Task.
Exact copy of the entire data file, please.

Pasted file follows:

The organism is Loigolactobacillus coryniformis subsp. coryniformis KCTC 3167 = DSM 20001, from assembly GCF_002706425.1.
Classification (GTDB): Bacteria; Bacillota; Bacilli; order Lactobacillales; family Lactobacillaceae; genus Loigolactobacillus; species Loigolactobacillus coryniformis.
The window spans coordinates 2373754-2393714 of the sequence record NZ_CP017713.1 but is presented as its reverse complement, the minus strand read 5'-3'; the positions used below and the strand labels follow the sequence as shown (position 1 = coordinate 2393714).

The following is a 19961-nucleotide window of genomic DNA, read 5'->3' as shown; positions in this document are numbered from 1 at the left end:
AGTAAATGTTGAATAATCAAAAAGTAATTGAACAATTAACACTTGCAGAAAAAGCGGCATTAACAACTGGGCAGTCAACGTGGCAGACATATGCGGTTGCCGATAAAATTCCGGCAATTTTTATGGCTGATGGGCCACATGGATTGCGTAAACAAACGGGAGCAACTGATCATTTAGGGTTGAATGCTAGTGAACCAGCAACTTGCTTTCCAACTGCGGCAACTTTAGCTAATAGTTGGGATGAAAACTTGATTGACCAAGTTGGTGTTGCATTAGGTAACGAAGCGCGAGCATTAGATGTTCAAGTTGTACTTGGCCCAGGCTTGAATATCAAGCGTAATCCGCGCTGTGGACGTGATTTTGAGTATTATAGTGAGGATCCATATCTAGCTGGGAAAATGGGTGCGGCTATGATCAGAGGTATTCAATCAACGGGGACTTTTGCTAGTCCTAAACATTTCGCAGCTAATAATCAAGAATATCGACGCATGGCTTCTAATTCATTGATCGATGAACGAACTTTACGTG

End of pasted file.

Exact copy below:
The organism is Loigolactobacillus coryniformis subsp. coryniformis KCTC 3167 = DSM 20001, from assembly GCF_002706425.1.
Classification (GTDB): Bacteria; Bacillota; Bacilli; order Lactobacillales; family Lactobacillaceae; genus Loigolactobacillus; species Loigolactobacillus coryniformis.
The window spans coordinates 2373754-2393714 of the sequence record NZ_CP017713.1 but is presented as its reverse complement, the minus strand read 5'-3'; the positions used below and the strand labels follow the sequence as shown (position 1 = coordinate 2393714).

The following is a 19961-nucleotide window of genomic DNA, read 5'->3' as shown; positions in this document are numbered from 1 at the left end:
AGTAAATGTTGAATAATCAAAAAGTAATTGAACAATTAACACTTGCAGAAAAAGCGGCATTAACAACTGGGCAGTCAACGTGGCAGACATATGCGGTTGCCGATAAAATTCCGGCAATTTTTATGGCTGATGGGCCACATGGATTGCGTAAACAAACGGGAGCAACTGATCATTTAGGGTTGAATGCTAGTGAACCAGCAACTTGCTTTCCAACTGCGGCAACTTTAGCTAATAGTTGGGATGAAAACTTGATTGACCAAGTTGGTGTTGCATTAGGTAACGAAGCGCGAGCATTAGATGTTCAAGTTGTACTTGGCCCAGGCTTGAATATCAAGCGTAATCCGCGCTGTGGACGTGATTTTGAGTATTATAGTGAGGATCCATATCTAGCTGGGAAAATGGGTGCGGCTATGATCAGAGGTATTCAATCAACGGGGACTTTTGCTAGTCCTAAACATTTCGCAGCTAATAATCAAGAATATCGACGCATGGCTTCTAATTCATTGATCGATGAACGAACTTTACGTG